MB: Definitely Lebanon's strong compliant culture has influenced its surrounding neighbors and that is on different levels. First of all, the SIC has been continuously providing technical assistance to the regions' authorities to improve their AML/CTF regimes. That is not all, SIC staff members participate as speakers in different regional seminars promoting private-sector professionals' AML/CTF expertise. Several Lebanese banks have branches in neighboring countries and they are required by law to implement in these branches, at a minimum, the Lebanese AML/CTF obligations. Last but not least, Lebanon has been behind the establishment of the MENAFATF, which I was privileged to be the first president in 2005, and since then, the SIC has been actively participating in its projects and activities that aim at improving compliance culture in the region.
AT: What other AML-related activities are you currently undertaking in addition to your role at Lebanon's Central Bank?
MB: On the national level, I am currently the chairman of the National AML Committee, which is mainly responsible for coordinating the efforts of the competent national authorities in better fighting ML activities. In my capacity as vice governor of the Central Bank of Lebanon, I am also the alternate chairman of the SIC. On the international level, I am the chairman of the US-MENA Private Sector Dialogue that was created in 2006 and to forge a professional partnership, bridge cultural differences and enhance communication channels between MENA and U.S. financial sectors.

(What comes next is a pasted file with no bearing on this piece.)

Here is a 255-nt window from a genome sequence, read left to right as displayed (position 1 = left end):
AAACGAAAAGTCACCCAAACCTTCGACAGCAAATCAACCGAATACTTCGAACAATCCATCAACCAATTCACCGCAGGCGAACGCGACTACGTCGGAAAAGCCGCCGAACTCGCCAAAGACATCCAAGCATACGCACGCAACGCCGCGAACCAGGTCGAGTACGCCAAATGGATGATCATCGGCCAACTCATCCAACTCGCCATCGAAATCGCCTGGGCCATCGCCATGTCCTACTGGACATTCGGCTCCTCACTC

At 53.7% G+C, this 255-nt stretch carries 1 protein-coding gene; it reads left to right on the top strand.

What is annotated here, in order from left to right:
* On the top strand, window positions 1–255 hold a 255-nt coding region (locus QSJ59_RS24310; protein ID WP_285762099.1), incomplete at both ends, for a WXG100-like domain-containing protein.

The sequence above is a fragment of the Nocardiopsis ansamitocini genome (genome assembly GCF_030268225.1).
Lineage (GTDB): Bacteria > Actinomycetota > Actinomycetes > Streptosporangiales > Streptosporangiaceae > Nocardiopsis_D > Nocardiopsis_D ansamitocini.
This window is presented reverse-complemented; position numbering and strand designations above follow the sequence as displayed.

AT: What has been the key to your success in the compliance field?
MB: My success in the compliance field emanates from my conviction of the necessity of fighting financial crimes, especially money laundering, and my commitment toward achieving this. This was translated by means of fostering cooperation with the private sector and foreign counterparts, and building a team of professionals whose efforts and expertise have paid handsome dividends in the AML/CTF arena; both in Lebanon and the MENA region.
AT: What do you think will be the biggest challenge for compliance professionals in 2012?
MB: Each year, compliance professionals face new challenges from developing technologies; hence, new products are being created enabling wrongdoers to benefit from existing vulnerabilities, thus inventing and making use of new schemes in the laundering process. Adding to these challenges, I believe that in 2012, competent authorities and compliance professionals will face new obstacles related to the implementation of the anticipated amendments to the FATF recommendations. Other challenges relate to the weakening of many economies, which may bear negatively on private and public budgets.
A serious challenge rests in the fight against political and financial corruption, which may be compounded by the lack of adequate regulations and the absence of matured democracies.